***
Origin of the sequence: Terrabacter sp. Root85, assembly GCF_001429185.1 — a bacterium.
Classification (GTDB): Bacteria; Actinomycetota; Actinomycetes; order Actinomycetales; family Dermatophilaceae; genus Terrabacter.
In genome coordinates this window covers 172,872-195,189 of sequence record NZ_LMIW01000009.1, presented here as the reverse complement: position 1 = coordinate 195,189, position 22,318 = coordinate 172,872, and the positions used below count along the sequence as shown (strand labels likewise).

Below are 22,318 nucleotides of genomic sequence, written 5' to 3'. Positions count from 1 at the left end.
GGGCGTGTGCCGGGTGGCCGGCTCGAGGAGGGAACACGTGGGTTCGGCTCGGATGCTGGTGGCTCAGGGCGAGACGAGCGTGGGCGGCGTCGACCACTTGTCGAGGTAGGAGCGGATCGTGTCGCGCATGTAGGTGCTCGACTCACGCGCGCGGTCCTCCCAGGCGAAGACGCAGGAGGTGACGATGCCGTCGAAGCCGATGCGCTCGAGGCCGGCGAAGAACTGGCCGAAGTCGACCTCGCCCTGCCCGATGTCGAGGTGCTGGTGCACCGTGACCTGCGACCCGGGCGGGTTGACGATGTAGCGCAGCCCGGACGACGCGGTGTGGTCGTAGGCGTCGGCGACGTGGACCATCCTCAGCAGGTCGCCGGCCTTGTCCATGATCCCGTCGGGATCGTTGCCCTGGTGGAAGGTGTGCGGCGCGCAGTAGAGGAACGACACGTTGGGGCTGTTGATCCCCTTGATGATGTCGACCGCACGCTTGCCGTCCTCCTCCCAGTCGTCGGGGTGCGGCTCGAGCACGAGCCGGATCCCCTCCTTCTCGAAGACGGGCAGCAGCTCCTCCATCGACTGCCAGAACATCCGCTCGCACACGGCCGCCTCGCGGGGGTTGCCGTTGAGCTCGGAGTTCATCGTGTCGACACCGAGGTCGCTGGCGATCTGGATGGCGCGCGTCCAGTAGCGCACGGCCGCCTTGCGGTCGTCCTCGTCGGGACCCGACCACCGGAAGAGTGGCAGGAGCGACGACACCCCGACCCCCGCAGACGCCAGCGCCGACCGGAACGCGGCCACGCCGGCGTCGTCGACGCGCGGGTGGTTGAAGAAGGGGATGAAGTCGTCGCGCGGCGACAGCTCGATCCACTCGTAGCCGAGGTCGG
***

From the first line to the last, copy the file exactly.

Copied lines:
Origin of the sequence: Terrabacter sp. Root85, assembly GCF_001429185.1 — a bacterium.
Classification (GTDB): Bacteria; Actinomycetota; Actinomycetes; order Actinomycetales; family Dermatophilaceae; genus Terrabacter.
In genome coordinates this window covers 172,872-195,189 of sequence record NZ_LMIW01000009.1, presented here as the reverse complement: position 1 = coordinate 195,189, position 22,318 = coordinate 172,872, and the positions used below count along the sequence as shown (strand labels likewise).

Below are 22,318 nucleotides of genomic sequence, written 5' to 3'. Positions count from 1 at the left end.
GGGCGTGTGCCGGGTGGCCGGCTCGAGGAGGGAACACGTGGGTTCGGCTCGGATGCTGGTGGCTCAGGGCGAGACGAGCGTGGGCGGCGTCGACCACTTGTCGAGGTAGGAGCGGATCGTGTCGCGCATGTAGGTGCTCGACTCACGCGCGCGGTCCTCCCAGGCGAAGACGCAGGAGGTGACGATGCCGTCGAAGCCGATGCGCTCGAGGCCGGCGAAGAACTGGCCGAAGTCGACCTCGCCCTGCCCGATGTCGAGGTGCTGGTGCACCGTGACCTGCGACCCGGGCGGGTTGACGATGTAGCGCAGCCCGGACGACGCGGTGTGGTCGTAGGCGTCGGCGACGTGGACCATCCTCAGCAGGTCGCCGGCCTTGTCCATGATCCCGTCGGGATCGTTGCCCTGGTGGAAGGTGTGCGGCGCGCAGTAGAGGAACGACACGTTGGGGCTGTTGATCCCCTTGATGATGTCGACCGCACGCTTGCCGTCCTCCTCCCAGTCGTCGGGGTGCGGCTCGAGCACGAGCCGGATCCCCTCCTTCTCGAAGACGGGCAGCAGCTCCTCCATCGACTGCCAGAACATCCGCTCGCACACGGCCGCCTCGCGGGGGTTGCCGTTGAGCTCGGAGTTCATCGTGTCGACACCGAGGTCGCTGGCGATCTGGATGGCGCGCGTCCAGTAGCGCACGGCCGCCTTGCGGTCGTCCTCGTCGGGACCCGACCACCGGAAGAGTGGCAGGAGCGACGACACCCCGACCCCCGCAGACGCCAGCGCCGACCGGAACGCGGCCACGCCGGCGTCGTCGACGCGCGGGTGGTTGAAGAAGGGGATGAAGTCGTCGCGCGGCGACAGCTCGATCCACTCGTAGCCGAGGTCGG